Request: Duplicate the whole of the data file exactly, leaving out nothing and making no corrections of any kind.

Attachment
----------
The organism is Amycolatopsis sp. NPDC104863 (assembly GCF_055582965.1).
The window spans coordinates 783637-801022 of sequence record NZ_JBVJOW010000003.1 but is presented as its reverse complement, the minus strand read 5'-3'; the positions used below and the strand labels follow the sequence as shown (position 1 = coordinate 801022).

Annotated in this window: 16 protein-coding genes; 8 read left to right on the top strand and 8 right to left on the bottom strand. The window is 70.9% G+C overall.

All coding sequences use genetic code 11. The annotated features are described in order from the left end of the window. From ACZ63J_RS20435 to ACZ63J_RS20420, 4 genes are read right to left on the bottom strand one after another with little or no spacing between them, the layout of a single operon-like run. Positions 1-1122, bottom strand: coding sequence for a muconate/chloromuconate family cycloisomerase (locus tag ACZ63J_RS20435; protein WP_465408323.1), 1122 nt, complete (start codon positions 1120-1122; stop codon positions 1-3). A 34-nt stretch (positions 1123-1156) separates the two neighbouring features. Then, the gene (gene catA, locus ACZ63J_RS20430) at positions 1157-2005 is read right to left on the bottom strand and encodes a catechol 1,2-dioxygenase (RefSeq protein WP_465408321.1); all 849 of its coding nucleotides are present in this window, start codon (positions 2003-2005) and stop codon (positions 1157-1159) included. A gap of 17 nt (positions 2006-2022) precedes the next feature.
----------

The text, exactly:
The organism is Amycolatopsis sp. NPDC104863 (assembly GCF_055582965.1).
The window spans coordinates 783637-801022 of sequence record NZ_JBVJOW010000003.1 but is presented as its reverse complement, the minus strand read 5'-3'; the positions used below and the strand labels follow the sequence as shown (position 1 = coordinate 801022).

Annotated in this window: 16 protein-coding genes; 8 read left to right on the top strand and 8 right to left on the bottom strand. The window is 70.9% G+C overall.

All coding sequences use genetic code 11. The annotated features are described in order from the left end of the window. From ACZ63J_RS20435 to ACZ63J_RS20420, 4 genes are read right to left on the bottom strand one after another with little or no spacing between them, the layout of a single operon-like run. Positions 1-1122, bottom strand: coding sequence for a muconate/chloromuconate family cycloisomerase (locus tag ACZ63J_RS20435; protein WP_465408323.1), 1122 nt, complete (start codon positions 1120-1122; stop codon positions 1-3). A 34-nt stretch (positions 1123-1156) separates the two neighbouring features. Then, the gene (gene catA, locus ACZ63J_RS20430) at positions 1157-2005 is read right to left on the bottom strand and encodes a catechol 1,2-dioxygenase (RefSeq protein WP_465408321.1); all 849 of its coding nucleotides are present in this window, start codon (positions 2003-2005) and stop codon (positions 1157-1159) included. A gap of 17 nt (positions 2006-2022) precedes the next feature.